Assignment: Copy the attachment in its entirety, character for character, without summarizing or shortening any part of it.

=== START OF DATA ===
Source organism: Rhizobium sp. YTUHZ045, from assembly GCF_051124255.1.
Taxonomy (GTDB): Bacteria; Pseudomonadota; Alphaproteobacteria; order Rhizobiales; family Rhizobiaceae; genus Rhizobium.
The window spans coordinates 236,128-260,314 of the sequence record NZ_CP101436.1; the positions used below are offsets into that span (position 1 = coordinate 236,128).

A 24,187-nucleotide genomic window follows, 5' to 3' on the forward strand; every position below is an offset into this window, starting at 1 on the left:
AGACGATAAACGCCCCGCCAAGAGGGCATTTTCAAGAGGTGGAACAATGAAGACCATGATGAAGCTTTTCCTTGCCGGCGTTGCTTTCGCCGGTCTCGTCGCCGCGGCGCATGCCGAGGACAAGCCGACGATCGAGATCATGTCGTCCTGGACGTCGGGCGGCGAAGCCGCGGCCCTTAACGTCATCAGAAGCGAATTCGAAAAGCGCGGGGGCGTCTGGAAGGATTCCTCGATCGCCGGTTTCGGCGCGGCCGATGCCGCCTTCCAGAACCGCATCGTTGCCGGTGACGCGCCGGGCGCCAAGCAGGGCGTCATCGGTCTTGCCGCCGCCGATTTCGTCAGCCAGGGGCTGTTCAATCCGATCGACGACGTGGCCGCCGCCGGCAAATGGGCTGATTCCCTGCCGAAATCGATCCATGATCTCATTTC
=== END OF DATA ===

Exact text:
Source organism: Rhizobium sp. YTUHZ045, from assembly GCF_051124255.1.
Taxonomy (GTDB): Bacteria; Pseudomonadota; Alphaproteobacteria; order Rhizobiales; family Rhizobiaceae; genus Rhizobium.
The window spans coordinates 236,128-260,314 of the sequence record NZ_CP101436.1; the positions used below are offsets into that span (position 1 = coordinate 236,128).

A 24,187-nucleotide genomic window follows, 5' to 3' on the forward strand; every position below is an offset into this window, starting at 1 on the left:
AGACGATAAACGCCCCGCCAAGAGGGCATTTTCAAGAGGTGGAACAATGAAGACCATGATGAAGCTTTTCCTTGCCGGCGTTGCTTTCGCCGGTCTCGTCGCCGCGGCGCATGCCGAGGACAAGCCGACGATCGAGATCATGTCGTCCTGGACGTCGGGCGGCGAAGCCGCGGCCCTTAACGTCATCAGAAGCGAATTCGAAAAGCGCGGGGGCGTCTGGAAGGATTCCTCGATCGCCGGTTTCGGCGCGGCCGATGCCGCCTTCCAGAACCGCATCGTTGCCGGTGACGCGCCGGGCGCCAAGCAGGGCGTCATCGGTCTTGCCGCCGCCGATTTCGTCAGCCAGGGGCTGTTCAATCCGATCGACGACGTGGCCGCCGCCGGCAAATGGGCTGATTCCCTGCCGAAATCGATCCATGATCTCATTTC